and venture on a virgin plain,
as destiny becomes aligned
with hope’s provocative refrain.


Poem for a Winters day : The Light of Other Days, by Tom Moore

The Light of Other Days
by Tom Moore

Oft, in the still of night,
Ere slumber’s chain has bound me,
Fond Memory brings the light
Of other days around me:
The smiles, the tears
Of boyhood’s years,
The words of love then spoken;
The eyes that shone,
Now dimmed and gone,
The cheerful hearts now broken!
Thus, in the still of night,
Ere slumber’s chain has bound me,
Sad Memory brings the light
Of other days around me.

When I remember all
The friends, so linked together,
I’ve seen around me fall
Like leaves in wintry weather,
I feel like one
Who treads alone
Some banquet-hall deserted,
Whose lights are fled,
Whose garlands dead,
And all but he departed!
Thus, in the still of night,
Ere slumber’s chain has bound me.
Sad Memory brings the light
Of other days around me.


Here I Am Still Breathing ! A Poem For The Brokenhearted by : Andrew Voigt

Top Withens
Also known as Top Withins is a ruined farmhouse near Haworth, West Yorkshire,
This farmhouse is associated with “Wuthering Heights”, the Earnshaw home in Emily Brontë’s novel
Nigel Borrington

I felt this poem by Andrew Voigt matched this great location on the yorkshire moors very well !

Here I Am Still Breathing

A Poem For The Brokenhearted

The night is dark and I’m alone
Searching for a place called home
Silence rings within my ears
Fear and pain flood my tears

Hope feels far, isolation nears
What if God isn’t really there?
Well, maybe I simply fail at dreams
A hollow chord with broken strings

Stars go black, night turns grey
Light is gone, far from day
Will the sun rise once again?
A distant dream, a long-lost friend?

Maybe I simply can’t understand
A single word of this master plan
It hurts like hell, my spirit screams
Life in the land of broken dreams

I sit back down to concentrate
Reminded of the things I hate
Depression, fear, regrets of time
Desiring just to press rewind

Yet, here I am still breathing
This heartbeat song unending
This life is still worth living
This life is still worth living

I pick myself up off the floor
Remnants of the mask I’ve worn
Face the mirror while it stares back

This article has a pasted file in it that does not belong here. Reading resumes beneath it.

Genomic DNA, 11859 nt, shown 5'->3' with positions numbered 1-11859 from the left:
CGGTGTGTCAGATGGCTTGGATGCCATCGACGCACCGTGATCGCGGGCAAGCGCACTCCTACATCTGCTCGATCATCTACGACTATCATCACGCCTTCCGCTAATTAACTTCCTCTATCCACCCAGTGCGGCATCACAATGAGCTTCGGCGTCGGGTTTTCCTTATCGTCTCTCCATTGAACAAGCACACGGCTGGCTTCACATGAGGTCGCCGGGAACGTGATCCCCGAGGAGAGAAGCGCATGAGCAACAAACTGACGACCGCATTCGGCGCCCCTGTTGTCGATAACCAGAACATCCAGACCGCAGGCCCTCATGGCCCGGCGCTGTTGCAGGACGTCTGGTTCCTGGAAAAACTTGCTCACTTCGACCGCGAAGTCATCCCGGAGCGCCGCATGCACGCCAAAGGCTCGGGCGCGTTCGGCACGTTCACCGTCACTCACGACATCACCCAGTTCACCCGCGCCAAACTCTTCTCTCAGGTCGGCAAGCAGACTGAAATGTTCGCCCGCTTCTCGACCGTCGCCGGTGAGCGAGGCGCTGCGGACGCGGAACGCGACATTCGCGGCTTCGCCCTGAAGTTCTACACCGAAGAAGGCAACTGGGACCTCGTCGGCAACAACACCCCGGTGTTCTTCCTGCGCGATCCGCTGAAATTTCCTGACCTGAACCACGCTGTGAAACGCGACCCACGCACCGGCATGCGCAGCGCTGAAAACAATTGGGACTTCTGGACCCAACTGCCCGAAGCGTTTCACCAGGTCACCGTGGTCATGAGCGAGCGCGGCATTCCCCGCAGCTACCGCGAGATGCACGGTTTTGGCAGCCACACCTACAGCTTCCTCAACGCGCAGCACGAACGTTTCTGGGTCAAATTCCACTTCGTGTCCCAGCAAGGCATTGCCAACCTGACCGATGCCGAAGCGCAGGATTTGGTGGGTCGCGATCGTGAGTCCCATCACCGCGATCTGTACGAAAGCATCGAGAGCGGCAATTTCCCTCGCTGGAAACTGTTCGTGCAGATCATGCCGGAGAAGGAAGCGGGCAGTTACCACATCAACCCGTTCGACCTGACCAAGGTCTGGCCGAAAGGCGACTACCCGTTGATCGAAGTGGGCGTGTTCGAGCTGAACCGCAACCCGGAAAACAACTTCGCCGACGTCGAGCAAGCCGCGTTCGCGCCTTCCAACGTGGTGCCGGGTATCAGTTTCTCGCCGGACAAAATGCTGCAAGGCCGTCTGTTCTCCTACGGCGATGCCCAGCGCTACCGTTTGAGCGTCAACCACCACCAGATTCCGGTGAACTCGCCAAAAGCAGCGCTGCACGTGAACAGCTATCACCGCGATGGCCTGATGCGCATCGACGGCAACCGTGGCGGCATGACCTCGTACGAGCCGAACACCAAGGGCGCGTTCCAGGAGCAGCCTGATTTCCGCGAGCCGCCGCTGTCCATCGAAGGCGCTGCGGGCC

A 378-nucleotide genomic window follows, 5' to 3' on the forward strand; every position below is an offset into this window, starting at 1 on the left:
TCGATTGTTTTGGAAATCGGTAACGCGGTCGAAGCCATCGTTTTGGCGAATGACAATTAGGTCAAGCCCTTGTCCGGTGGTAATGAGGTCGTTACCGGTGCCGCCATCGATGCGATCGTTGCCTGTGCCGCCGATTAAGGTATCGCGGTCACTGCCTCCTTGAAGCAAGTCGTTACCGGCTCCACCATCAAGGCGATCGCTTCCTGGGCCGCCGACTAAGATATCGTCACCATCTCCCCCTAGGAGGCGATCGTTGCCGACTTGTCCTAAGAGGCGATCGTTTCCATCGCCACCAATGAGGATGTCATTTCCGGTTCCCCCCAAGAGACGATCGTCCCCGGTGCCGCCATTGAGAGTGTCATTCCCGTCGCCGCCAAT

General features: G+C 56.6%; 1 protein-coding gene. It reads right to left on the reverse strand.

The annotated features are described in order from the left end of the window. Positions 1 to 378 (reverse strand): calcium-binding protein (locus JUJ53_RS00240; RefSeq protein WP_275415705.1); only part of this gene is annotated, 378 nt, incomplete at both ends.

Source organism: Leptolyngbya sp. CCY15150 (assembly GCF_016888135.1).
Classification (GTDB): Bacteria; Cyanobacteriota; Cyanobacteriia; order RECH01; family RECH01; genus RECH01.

Accepting all the things I lack

Reflections often mirror shame
Yet, tonight they simply aren’t the same
Within the tears upon my face
A light reflects in a darkened space

Could it be the day awakes?
The winter gone, new hopes to chase?
Well, maybe I’m just seeing things
Like a blind man lost in the midnight sea

But what if hope still remains?
And what if love is not in vain?
Could there be a God of love?
Who walked this earth and gave his blood?

My head is spinning within these thoughts
Could God really care for souls so lost?
We turned our backs and swore His name
Yet, still He loves us in our shame

Yes, here I am still breathing
This heartbeat song unending
This life is still worth living
This life is still worth living

Andrew Voigt

Andrew Voigt is a writer and blogger discussing thoughts on God, dreams, and brokenness. He has served as a contributing writer for publications such as Patheos, Fathom Magazine, and Kingdom Spark. Andrew holds a B.S. in Communication Studies from Liberty University and lives in Charlotte, NC with his wife and orange cat named Pumpkin.


Sailing to Byzantium, by William Butler Yeats

Sailing to Byzantium, by William Butler Yeats Image Nigel Borrington

Sailing to Byzantium

by William Butler Yeats

That is no country for old men. The young
In one another’s arms, birds in the trees
– Those dying generations – at their song,
The salmon‐falls, the mackerel‐crowded seas,
Fish, flesh, or fowl, commend all summer long
Whatever is begotten, born, and dies.
Caught in that sensual music all neglect
Monuments of unageing intellect.

An aged man is but a paltry thing,
A tattered coat upon a stick, unless
Soul clap its hands and sing, and louder sing
For every tatter in its mortal dress,
Nor is there singing school but studying
Monuments of its own magnificence;
And therefore I have sailed the seas and come
To the holy city of Byzantium.

O sages standing in God’s holy fire
As in the gold mosaic of a wall,
Come from the holy fire, perne in a gyre,
And be the singing‐masters of my soul.
Consume my heart away; sick with desire
And fastened to a dying animal
It knows not what it is; and gather me
Into the artifice of eternity.

Once out of nature I shall never take
My bodily form from any natural thing,
But such a form as Grecian goldsmiths make
Of hammered gold and gold enamelling
To keep a drowsy Emperor awake;
Or set upon a golden bough to sing
To lords and ladies of Byzantium
Of what is past, or passing, or to come.


Autumn Within, By: Henry Wadsworth Longfellow

Autumn Within
Henry Wadsworth Longfellow

It is autumn; not without
But within me is the cold.
Youth and spring are all about;
It is I that have grown old.

Birds are darting through the air,
Singing, building without rest;
Life is stirring everywhere,
Save within my lonely breast.

There is silence: the dead leaves
Fall and rustle and are still;
Beats no flail upon the sheaves,
Comes no murmur from the mill.

Autumn Within
Henry Wadsworth Longfellow